It is a key aspect of Christianity and several other religions that revelation informs us that the universe is ultimately personal. That is: the most important thing in reality is relationships (first with God/ gods, second with other people).
This is the exact opposite of the hard-line 'Gaian' spiritual view that people are nothing-more-than a destructive infestation of the planet/ universe - therefore it could be a good outcome if the earth survived as a biosphere, but all people were eliminated from it.
Much has been written over the past couple of centuries about Man projecting his own attributes onto God - as being the complete explanation for belief in personal deity.
Like all effective arguments, there is some truth in this one. God may be correctly acknowledged to exist, yet the understanding of his nature, his attributes may be false: indeed I think this has been the usual situation.
That is, the usual error throughout history has not been in denying the reality of God, but in misunderstanding God - and that is where projection came in.
In daily life, we often observe that people assume that other people are like themselves; so a person who plots and conspires will see plots and conspiracies all around him - and so on.
So, a person who himself lives in a social world where leaders demand sacrifices and abasement and in general 'mindless grovelling obedience' from subjects, will see God as having these attributes; especially if he himself would want such things from his subjects.
Indeed, there have been many Fathers who treat their children as their subjects. God is seen as a King more than as a Father - or, more accurately, as a bad King who exploits his subjects; rather than God as a Good King who is Father to the Nation and who loves all His children.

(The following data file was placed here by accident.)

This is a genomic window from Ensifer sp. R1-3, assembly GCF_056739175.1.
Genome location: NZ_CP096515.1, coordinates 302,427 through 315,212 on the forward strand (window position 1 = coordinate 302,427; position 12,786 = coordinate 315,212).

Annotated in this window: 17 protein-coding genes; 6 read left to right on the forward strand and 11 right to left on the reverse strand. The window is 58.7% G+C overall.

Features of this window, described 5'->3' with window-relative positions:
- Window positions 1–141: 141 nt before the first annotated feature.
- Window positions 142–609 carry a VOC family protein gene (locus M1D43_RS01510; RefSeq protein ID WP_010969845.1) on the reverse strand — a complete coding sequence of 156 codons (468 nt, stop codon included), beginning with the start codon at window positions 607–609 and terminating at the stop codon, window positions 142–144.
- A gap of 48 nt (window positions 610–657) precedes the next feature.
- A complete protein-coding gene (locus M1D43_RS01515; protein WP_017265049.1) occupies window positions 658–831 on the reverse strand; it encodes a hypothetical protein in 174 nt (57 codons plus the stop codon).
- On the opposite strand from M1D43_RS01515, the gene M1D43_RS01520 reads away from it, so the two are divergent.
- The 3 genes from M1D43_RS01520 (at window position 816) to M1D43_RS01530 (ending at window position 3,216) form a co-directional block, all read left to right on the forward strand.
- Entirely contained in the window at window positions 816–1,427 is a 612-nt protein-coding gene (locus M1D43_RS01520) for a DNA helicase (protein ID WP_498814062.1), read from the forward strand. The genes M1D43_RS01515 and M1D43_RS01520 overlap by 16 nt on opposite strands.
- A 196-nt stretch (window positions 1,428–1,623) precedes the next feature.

If we see the universe ruled by a loving Father who wants us, as individuals, to grow to be more like himself - tyrannical behaviour does not make sense - except as an expedient concession to societies and individuals who simply cannot envisage anything being otherwise.
Yet, if we can imagine ourselves as a truly, wholly loving Father; we can ask whether (or why?) we would want such behaviours from our own children - on the assumption that we want our children to grow-up; grow-up to become autonomous, wise, free, loving friends - on as much the same level as ourselves as possible.
Our guidance on these matters comes from the revelations of scripture - which in the Old Testament show God struggling with very imperfect societies and people - and quite often being attributed the motives of a tyrant (i.e. being attributed the motives of demanding bloody sacrifice and abasing worship). But then we have the example of Jesus - who is a picture of His Father, and explicitly claims to complete and replace previous revelations - doing nothing of the kind. But in contrast working at the level of (what might be termed) friendship rather than tyranny.
Jesus is presumably showing us, in his own behaviour, that it was a mistake - it still is a mistake - for God's children to regard their Father like an earthly tyrant who demands sacrifice and abasing worship and abject obedience because he is primarily motivated by Power not Love; that this is an insult to God's love, an insult to His deepest motivations; and indeed it works to thwart God's deepest hopes for us.
Of course, our loving Father forgives us for this dreadful way in which we (His own children) attribute to Him all kinds of our own limitations and faults - by far the worst of which is our deficiency in Love.
But it is a sin for us to do this, and it is something that needs His forgiveness; and it is something that at some time or another we will have-to understand as mistaken and wicked, and that we will have-to repent.